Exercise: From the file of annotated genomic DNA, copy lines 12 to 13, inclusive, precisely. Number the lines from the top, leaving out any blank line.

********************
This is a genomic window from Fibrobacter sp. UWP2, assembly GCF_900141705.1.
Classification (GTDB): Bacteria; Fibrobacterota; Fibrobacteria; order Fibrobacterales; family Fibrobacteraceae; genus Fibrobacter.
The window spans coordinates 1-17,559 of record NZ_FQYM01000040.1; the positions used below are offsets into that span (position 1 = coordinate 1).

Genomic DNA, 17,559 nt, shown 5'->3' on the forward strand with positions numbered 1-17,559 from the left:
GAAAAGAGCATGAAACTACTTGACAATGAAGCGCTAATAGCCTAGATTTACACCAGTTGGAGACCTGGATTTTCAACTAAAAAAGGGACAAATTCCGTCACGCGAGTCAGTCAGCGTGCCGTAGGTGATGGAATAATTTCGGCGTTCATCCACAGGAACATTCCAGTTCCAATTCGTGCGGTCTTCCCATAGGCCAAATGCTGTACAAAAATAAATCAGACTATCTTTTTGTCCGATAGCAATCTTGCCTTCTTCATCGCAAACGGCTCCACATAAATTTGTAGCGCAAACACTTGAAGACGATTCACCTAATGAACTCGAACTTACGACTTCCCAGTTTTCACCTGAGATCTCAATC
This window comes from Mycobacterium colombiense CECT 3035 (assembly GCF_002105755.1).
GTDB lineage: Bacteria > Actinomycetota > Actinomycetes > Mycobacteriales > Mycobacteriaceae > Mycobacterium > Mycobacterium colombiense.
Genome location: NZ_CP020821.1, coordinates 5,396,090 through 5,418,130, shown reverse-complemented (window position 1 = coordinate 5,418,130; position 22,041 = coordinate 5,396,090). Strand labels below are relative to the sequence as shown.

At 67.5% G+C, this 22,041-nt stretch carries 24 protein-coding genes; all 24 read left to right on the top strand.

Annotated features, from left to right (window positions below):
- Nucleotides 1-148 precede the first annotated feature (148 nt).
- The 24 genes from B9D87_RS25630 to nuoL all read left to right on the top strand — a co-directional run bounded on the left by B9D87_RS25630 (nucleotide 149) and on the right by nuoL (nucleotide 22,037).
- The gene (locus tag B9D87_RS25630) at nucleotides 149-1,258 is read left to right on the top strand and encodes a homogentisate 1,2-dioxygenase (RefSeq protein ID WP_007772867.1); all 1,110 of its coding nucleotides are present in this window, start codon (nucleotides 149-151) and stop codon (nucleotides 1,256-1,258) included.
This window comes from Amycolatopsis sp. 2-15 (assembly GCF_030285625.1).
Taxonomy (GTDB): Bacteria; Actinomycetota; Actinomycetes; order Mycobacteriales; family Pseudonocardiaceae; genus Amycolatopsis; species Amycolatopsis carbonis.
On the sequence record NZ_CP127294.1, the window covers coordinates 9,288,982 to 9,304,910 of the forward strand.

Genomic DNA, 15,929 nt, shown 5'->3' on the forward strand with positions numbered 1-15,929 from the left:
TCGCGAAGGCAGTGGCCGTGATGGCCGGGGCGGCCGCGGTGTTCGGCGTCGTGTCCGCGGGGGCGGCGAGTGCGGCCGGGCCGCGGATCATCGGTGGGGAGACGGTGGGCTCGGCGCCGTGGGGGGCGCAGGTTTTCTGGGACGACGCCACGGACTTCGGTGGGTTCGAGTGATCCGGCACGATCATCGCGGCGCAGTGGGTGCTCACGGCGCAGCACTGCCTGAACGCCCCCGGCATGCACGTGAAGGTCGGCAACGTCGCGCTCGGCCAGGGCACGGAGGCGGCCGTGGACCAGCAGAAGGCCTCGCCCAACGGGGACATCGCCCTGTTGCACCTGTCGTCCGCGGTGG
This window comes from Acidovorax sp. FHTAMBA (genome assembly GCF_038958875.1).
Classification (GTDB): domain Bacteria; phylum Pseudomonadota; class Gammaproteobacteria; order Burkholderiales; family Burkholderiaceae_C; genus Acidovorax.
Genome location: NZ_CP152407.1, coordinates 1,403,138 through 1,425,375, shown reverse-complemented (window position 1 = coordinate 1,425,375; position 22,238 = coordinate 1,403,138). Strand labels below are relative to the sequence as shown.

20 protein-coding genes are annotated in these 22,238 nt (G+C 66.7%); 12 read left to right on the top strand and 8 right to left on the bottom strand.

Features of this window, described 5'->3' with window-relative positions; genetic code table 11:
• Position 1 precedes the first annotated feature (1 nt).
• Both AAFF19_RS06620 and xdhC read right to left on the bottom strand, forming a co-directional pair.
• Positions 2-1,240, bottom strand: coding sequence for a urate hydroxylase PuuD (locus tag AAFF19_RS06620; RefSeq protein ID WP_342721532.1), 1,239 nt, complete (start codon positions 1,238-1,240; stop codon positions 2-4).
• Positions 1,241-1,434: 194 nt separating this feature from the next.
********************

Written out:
- The 24 genes from B9D87_RS25630 to nuoL all read left to right on the top strand — a co-directional run bounded on the left by B9D87_RS25630 (nucleotide 149) and on the right by nuoL (nucleotide 22,037).
- The gene (locus tag B9D87_RS25630) at nucleotides 149-1,258 is read left to right on the top strand and encodes a homogentisate 1,2-dioxygenase (RefSeq protein ID WP_007772867.1); all 1,110 of its coding nucleotides are present in this window, start codon (nucleotides 149-151) and stop codon (nucleotides 1,256-1,258) included.